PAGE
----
After telling the fable Lencioni then goes through each dysfunction and then outlines strategies for dealing with each. This book is a must read for anyone who is a leader.

    Selected Writings on Scripture by D.A Carson

    Carson is one intimidating dude. If you have ever chatted with him you he stares at you so intensely you feel like he is analyzing your grammar as you speak. But leaving that aside the guy is brilliant. He is one of the few authors that I can honestly say that I have profited from everything I have read of his.  This book is a collection of essays and book reviews on the topic of scripture and even though some of the essays are over twenty years old there is so much great stuff here.  We are giving His first easy “Approaching the Bible” to every one of our community group leaders to read in preparation for our upcoming series on the doctrine of scripture. If you haven’t read a book on scripture in a while or if you are a pastor but this book and read it!

    Don’t Call it a Comeback edited by Kevin Deyoung

    This is a great book to give to anyone just starting out in exploring theology. The chapters are short, clear, and eminently readable and chock full of great, practical theology.  The essay by Ted Kluck on vocation should be read by every pastor and every worker because it is lucid, sane and explodes a bunch of the myths that surround Christians and secular work. If I was a youth pastor I would buy this book and get my youth leaders to read a chapter a week and discuss it in our leadership meetings. A top little book!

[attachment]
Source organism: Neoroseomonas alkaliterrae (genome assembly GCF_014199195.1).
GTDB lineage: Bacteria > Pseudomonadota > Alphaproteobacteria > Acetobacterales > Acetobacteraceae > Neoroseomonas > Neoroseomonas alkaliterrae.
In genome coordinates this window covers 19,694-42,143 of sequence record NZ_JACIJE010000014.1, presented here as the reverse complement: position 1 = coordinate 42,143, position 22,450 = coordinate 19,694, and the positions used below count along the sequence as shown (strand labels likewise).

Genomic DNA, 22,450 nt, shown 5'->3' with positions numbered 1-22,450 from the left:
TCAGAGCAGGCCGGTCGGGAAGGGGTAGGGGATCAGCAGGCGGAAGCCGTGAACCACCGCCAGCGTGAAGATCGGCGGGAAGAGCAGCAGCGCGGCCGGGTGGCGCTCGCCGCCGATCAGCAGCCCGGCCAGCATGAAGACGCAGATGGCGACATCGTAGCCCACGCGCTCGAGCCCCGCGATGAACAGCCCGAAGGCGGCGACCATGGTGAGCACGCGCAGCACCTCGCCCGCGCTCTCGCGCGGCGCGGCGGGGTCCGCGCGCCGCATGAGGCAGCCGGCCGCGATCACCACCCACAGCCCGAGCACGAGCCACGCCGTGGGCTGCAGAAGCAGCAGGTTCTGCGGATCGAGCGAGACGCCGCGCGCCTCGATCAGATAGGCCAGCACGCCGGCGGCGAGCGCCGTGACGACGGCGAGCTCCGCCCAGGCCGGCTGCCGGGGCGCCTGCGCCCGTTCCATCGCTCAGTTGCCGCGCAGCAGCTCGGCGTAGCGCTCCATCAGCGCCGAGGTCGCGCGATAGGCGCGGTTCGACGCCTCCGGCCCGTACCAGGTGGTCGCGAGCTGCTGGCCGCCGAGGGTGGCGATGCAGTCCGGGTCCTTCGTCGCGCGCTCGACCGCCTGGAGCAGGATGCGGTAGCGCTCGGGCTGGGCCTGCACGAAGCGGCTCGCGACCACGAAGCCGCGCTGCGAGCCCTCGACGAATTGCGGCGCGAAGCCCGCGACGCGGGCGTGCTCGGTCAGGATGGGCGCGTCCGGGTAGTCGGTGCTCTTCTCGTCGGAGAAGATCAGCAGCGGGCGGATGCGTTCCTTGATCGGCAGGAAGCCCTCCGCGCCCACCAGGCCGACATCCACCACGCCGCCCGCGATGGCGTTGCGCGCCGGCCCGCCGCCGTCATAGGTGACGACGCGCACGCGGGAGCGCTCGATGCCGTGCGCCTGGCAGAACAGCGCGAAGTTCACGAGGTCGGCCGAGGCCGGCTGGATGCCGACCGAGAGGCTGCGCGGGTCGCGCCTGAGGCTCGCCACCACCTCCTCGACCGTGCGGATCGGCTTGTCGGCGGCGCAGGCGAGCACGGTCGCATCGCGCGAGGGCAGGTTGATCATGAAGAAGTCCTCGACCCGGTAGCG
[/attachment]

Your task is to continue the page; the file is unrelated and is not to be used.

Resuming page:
Does the Noise in My Head Bother You?: A Rock ‘n’ Roll Memoir by Stephen Tyler

    I like to read Rock and Roll biographies for fun but I will give you a tip if the biography is written by the artist without any help from a professional writer it is usually poorly written and self indulgent. This is the case with this book. You get to see what an ego maniacal dude Steven Tyler is. It is quite a sad book especially when he talks about how he has messed up his life but as soon as he starts talking about that he is off talking about how this or that experience was amazing.  I thought this was going to be

    I want to read 50 books this year. So far I have read 8 and I have got 42 to go!

  • Book reviews for January

    How the Mighty Fall and Why some Companies Never Give In by Jim Collins

    If you have never read anything by Jim Collins do yourself a favour and read a book of his. They are well worth your time.  How the Mighty Fall and Why some Companies Never Give In is a book where Collins and his team track why some companies who once were great fall out of greatness and into obscurity. He says there are 5 stages to this decline:

    1. Hubris Born of Success
    2. Undisciplined pursuit of more
    3. Denial of Risk and Peril
    4. Grasping for salvation
    5. Capitulation to Irrelevance or death

    This is a great book to read for church workers or any other type of leader because it shows the fundamental in all declining organisations is arrogance and it also gives us little snapshots of how you get a company back on track. These lessons can be taken and used in the world of church or business with very little modification.  Buy this book and read it!

    Xealots: Defying the gravity of normality By Dave Gibbons

    Xealtos are people who live by contrarian principles. Xealots are people who swim against the tide (pg. 10). In this book Dave Gibbons is calling Christians to be Xealots, to be people who shape culture who see their hurts and brokenness as gifts. Who seek to find Jesus’ way of being successful. Who live a naturally supernatural life.